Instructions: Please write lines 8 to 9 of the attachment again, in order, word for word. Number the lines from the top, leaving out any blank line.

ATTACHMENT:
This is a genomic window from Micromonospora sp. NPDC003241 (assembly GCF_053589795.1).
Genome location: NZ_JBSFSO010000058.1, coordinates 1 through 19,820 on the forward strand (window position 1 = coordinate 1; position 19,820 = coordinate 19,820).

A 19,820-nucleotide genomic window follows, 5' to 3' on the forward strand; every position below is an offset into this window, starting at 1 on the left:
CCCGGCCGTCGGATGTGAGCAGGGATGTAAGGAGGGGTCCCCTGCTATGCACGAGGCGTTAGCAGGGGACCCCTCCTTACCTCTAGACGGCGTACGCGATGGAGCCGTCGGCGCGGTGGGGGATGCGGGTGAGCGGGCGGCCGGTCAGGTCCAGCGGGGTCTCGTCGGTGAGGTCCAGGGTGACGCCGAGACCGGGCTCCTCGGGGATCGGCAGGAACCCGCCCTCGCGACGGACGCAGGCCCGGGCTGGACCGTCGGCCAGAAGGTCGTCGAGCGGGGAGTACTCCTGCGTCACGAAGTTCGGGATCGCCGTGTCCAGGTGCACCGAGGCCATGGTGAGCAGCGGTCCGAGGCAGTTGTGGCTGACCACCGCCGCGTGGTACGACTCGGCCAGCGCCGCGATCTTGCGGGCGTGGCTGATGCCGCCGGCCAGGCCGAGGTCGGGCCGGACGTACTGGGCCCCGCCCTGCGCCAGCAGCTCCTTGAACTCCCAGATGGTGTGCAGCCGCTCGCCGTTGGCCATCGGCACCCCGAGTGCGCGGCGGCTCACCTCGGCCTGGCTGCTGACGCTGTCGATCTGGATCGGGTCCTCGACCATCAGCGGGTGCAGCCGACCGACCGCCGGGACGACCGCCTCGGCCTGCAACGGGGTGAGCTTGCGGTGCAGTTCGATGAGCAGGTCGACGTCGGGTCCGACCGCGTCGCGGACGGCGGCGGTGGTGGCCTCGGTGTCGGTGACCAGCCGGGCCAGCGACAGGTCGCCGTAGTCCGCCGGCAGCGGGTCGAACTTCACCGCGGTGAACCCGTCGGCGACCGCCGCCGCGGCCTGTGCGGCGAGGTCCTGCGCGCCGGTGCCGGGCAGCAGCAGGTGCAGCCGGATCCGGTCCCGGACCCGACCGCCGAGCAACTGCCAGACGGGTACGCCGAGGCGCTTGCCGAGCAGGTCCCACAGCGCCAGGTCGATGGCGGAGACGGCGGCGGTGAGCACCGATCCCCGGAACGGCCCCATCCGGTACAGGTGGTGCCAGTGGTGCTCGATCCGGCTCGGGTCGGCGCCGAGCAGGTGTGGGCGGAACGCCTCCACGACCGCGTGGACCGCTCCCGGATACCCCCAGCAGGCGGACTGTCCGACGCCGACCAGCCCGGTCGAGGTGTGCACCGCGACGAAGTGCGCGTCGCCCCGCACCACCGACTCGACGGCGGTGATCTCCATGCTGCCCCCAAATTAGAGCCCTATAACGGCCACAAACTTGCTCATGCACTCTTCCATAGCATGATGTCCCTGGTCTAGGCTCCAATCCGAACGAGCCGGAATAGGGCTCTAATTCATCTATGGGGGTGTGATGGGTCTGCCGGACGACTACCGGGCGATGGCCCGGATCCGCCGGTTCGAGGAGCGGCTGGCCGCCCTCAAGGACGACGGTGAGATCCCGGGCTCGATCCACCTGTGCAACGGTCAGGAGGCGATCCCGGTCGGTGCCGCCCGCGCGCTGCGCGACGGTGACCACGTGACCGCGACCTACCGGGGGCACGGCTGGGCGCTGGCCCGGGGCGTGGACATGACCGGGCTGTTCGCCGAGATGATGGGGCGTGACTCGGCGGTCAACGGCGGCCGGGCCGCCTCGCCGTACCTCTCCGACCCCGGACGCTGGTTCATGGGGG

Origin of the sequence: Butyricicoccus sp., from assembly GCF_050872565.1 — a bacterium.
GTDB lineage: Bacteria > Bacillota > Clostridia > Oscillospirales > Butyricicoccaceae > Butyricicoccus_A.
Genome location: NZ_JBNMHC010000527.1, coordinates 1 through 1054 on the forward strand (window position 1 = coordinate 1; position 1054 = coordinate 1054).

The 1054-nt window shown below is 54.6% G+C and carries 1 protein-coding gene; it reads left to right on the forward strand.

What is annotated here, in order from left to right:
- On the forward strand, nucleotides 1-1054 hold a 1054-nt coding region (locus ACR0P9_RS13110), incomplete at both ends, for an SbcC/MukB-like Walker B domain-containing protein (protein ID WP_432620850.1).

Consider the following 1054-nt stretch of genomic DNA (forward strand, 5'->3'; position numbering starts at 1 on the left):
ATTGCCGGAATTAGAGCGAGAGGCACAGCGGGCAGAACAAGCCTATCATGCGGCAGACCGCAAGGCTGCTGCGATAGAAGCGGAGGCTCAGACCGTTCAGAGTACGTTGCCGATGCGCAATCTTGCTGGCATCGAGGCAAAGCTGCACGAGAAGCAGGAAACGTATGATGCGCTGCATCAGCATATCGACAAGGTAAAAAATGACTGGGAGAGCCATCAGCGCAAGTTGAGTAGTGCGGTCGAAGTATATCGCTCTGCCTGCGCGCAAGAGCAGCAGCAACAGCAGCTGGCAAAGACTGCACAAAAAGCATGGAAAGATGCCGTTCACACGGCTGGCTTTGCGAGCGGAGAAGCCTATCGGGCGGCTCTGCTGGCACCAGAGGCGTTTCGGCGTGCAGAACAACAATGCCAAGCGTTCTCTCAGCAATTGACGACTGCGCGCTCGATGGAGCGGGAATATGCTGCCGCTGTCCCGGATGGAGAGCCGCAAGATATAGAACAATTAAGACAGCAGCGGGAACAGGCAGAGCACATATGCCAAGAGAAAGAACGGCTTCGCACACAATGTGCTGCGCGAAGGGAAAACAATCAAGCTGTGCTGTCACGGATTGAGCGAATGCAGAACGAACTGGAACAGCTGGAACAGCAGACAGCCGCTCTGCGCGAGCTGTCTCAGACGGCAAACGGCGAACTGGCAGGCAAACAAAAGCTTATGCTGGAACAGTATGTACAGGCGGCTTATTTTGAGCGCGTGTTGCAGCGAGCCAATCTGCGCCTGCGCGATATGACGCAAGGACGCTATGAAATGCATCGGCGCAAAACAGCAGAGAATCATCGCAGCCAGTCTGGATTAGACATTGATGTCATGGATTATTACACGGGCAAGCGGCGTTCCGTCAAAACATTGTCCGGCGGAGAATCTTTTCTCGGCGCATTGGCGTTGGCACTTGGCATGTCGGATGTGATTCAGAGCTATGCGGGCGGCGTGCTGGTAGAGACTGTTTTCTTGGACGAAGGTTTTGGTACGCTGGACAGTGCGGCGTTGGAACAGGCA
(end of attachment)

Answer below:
The 1054-nt window shown below is 54.6% G+C and carries 1 protein-coding gene; it reads left to right on the forward strand.

What is annotated here, in order from left to right: